Atlas of Atomic Nuclear Structures according to the Basic Structures of Matter Supergravitation Unified theory
Abstract The Atlas of Atomic Nuclear Structures (ANS) is one of the major output results of the Basic Structures of Matter (BSM) theory, based on an alternative concept of the physical vacuum. The atlas of ANS contains drawings illustrating the structure of the elementary particles and the atomic nuclei. While the unveiled physical structures of the elementary particles exhibit the same interaction energies as the Quantum Mechanical models, they permit revealing the spatial configurations and size of the atomic nuclei, the atoms, and the molecules. The unveiled structural features allow an understanding cause of radioactivity, isotope stability, classical explanation of the nuclear magnetic resonance, and bond directions in atoms in molecules. The proposed physical models could find applications in different fields, such as chemistry, nuclear reaction, nanotechnology and biomolecules.
Tables of contents Page
1. Introduction 2
2. Part I: Structure of the elementary particles I-1
3. Part II: Atomic nuclear structures of the elements (Table 1)
4. Nuclear views for some selected elements II-21
Table 1. The elements are referenced by their Z number
1. S. Sarg, Basic Structures of Matter, monograph, http://www.helical-structures.org (2001)
also in electronic archive of National Library of Canada, AMICUS No. 27105955), (2002)
2. S. Sarg © 2001, “Atlas of Atomic Nuclear Structures”, monograph. Archived in the National Library of Canada (April 2002) (AMICUS No. 27106037) Canadiana: 2002007655X, ISBN: 0973051515. Classification: LC Class no.: QC794.6; Dewey: 530.14/2 21
3. S. Sarg, New approach for building of unified theory about the Universe and some results, http://lanl.arxiv.org/abs/physics/0205052 (2002)
4. Stoyan Sarg, Atlas of Atomic Nuclear Structures (first edition) https://vixra.org/abs/1107.0031
The Atlas of Atomic Nuclear Structures (ANS) is one of the major output results of the Basic Structures of Matter (BSM) theory, based on an alternative concept of the physical vacuum. The revealed structure of space and elementary particles permitted unveiling the physical structure of the atomic nuclei. The spatial arrangement of the protons and neutrons in the atomic nuclei allows explanation of the angular positions and freedom of the chemical bonds. The obtained features are in good agreement with the VSEPR model used in chemistry. The analysis of different properties of the elements, such as a first ionization potential, X-ray properties, Hunds rules, Pauli exclusion principles, oxidation number and many others provide a strong supporting evidence about the proposed physical models of the nuclei. Detailed arguments about this are presented in Chapter 8 of BSM. The ANS could find verry useful applications in different fields, such as inorganic and organic chemistry, nuclear reactions, nanotechnology and biomolecules.
The atlas of ANS contains two parts. Part I illustrates the geometry and the internal structure of the basic atomic particles, built of helical structures. (The helical structures have common geometrical features. Their type and classification are shown in §2.7, Chapter 2 of BSM). Part II illustrates the three dimensional nuclear structures of the elements in a range of 1 < Z < 103, where Z is the number of protons in the nucleus. Only the stable isotopes given in the Periodic table are shown. In order to simplify the complex views of the nuclei, they are shown as plane projections of symbols (symbolic views). For this purpose two types of symbols are used: symbols for hadron particles (proton, neutron and He nucleus) and symbols for the type of the nuclear bonding of the hadrons. The symbolic views contain the necessary information for presenting the real three-dimensional structures of the atomic nuclei by different sectional views. This is demonstrated in page 21 of the atlas, where nuclear sectional views of some selected elements are shown.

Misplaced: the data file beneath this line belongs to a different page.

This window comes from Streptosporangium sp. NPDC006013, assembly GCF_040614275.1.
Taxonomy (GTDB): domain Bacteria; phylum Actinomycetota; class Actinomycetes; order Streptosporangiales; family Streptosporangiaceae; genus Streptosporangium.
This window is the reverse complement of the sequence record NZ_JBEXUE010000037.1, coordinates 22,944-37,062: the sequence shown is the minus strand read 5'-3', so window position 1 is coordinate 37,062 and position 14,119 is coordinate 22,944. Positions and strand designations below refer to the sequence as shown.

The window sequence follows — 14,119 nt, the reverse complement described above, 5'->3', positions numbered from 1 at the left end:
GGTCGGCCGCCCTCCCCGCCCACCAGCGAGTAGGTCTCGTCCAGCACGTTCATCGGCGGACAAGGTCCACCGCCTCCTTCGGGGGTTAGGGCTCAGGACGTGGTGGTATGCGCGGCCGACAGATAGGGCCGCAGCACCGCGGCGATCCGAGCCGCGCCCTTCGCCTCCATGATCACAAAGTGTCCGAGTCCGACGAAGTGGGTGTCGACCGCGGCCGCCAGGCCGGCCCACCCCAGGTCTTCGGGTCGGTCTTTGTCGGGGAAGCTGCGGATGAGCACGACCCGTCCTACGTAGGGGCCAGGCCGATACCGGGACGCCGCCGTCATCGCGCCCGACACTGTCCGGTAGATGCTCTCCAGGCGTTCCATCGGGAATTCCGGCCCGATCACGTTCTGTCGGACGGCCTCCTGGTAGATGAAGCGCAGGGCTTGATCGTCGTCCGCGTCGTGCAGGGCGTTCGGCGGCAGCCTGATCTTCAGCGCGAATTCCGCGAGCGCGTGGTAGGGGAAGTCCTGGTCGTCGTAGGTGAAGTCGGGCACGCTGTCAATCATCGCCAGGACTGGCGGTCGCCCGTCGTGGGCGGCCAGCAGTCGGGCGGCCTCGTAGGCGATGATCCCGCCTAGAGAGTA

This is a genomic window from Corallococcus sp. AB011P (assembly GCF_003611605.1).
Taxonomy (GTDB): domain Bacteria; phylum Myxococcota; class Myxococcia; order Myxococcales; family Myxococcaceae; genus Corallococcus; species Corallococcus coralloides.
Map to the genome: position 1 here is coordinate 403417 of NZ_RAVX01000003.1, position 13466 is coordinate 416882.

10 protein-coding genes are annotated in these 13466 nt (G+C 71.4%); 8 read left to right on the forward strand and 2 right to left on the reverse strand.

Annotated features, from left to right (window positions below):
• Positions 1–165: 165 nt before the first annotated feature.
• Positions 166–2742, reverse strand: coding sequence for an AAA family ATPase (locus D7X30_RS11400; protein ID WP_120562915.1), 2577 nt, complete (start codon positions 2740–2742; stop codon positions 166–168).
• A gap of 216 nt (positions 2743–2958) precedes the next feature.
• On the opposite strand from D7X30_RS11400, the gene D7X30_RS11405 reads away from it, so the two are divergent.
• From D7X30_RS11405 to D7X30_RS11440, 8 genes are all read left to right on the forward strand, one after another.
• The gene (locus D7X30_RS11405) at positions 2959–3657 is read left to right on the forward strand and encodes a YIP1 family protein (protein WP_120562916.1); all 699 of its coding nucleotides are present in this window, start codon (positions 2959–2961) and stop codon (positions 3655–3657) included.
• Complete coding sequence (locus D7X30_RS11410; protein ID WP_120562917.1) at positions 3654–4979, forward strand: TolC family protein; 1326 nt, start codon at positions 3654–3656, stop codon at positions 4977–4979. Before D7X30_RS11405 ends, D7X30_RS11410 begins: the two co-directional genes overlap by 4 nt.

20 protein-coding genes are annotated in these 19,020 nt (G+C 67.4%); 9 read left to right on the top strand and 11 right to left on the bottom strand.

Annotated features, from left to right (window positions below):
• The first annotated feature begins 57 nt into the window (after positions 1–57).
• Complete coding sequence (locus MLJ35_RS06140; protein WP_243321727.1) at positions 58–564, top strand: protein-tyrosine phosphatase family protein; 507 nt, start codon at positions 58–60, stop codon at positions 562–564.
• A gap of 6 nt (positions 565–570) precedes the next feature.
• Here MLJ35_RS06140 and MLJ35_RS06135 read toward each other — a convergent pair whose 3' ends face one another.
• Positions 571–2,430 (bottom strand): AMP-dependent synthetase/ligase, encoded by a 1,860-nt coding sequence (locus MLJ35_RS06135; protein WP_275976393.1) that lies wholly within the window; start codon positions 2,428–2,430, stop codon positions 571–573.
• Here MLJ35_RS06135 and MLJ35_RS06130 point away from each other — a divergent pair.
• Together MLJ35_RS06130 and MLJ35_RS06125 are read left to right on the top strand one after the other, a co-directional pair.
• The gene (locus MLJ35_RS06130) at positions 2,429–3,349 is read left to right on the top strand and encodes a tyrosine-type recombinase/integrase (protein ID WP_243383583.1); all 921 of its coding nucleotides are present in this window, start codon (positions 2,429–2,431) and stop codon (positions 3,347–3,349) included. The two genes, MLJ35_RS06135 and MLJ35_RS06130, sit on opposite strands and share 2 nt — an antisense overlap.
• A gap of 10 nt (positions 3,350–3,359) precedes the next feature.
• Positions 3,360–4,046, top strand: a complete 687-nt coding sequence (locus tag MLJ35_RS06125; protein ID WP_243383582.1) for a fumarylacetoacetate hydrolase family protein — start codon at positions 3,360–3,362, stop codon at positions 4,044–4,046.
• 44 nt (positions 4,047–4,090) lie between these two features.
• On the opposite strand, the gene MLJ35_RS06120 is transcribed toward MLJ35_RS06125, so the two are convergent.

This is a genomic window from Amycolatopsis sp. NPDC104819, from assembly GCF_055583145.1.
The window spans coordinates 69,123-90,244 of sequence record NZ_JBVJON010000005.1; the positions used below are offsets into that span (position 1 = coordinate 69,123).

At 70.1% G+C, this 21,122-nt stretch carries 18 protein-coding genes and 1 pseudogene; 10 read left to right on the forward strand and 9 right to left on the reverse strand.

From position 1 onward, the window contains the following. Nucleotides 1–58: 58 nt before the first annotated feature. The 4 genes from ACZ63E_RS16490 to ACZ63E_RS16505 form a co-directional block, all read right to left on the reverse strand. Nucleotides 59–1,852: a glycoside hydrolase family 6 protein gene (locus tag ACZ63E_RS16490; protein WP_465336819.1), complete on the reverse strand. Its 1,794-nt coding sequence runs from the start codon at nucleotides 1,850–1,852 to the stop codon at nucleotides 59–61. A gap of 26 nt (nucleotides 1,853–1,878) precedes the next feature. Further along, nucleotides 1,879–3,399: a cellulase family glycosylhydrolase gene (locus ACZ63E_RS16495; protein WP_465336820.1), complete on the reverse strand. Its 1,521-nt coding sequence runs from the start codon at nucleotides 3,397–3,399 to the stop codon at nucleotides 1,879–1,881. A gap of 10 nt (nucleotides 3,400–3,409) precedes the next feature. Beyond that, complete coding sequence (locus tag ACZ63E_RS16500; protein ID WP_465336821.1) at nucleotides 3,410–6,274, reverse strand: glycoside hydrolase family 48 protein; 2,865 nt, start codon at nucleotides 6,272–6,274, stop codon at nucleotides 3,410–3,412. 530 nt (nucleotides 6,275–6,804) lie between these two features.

The rules according to which the protons and neutrons are arranged in shells in the nuclei are discussed in Chapter 8 of BSM. The trend of consecutive nuclear building by Z-number follows a shell structure that complies strictly with the row-column pattern of the Periodic table. The periodic law of Mendeleev appears to reflect not only the Z-number, but also the shell structure of the atomic nuclei. The latter becomes apparent in the BSM analysis. The protons (deuterons) shells get stable completion at column 18 (noble gases). The separate rows of the Lanthanides and the Actinides are characterised by a consecutive grow and completion of different shells. The nuclear structures of all stable elements (isotopes) possess a clearly identified polar axis of rotational symmetry. One or more He nuclear structures are always positioned along this axis. The most abundant sub-nuclear compositions are deuterons, tritium and protons. The strong SG forces hold them together, while the proximity E-fields play a role for their orientations. The identified different types of bonds are shown in the atlas by symbolic notations. For more details, see Chapter 8 of BSM. In the same Chapter, the conditions for instability of the short-lived isotopes are also discussed. They are partly apparent from the Atlas drawings – especially for the alpha decay. The growing limit for stable high Z-number elements is apparent from the shelf completion and the obtained nuclear shape.
The electronic orbits are not shown in the nuclear drawings, but their positions are defined by the spatial positions of the protons (or deuterons). The Hund’s rules and the Pauli exclusion principle are both identifiable features related to the available positions and mutual orientations of the quantum orbits. The quantum velocity of the orbiting and oscillating electron, defines the length trace of any quantum orbit (see §3.12, Chapter 3; §7.4, Chapter 7 of BSM)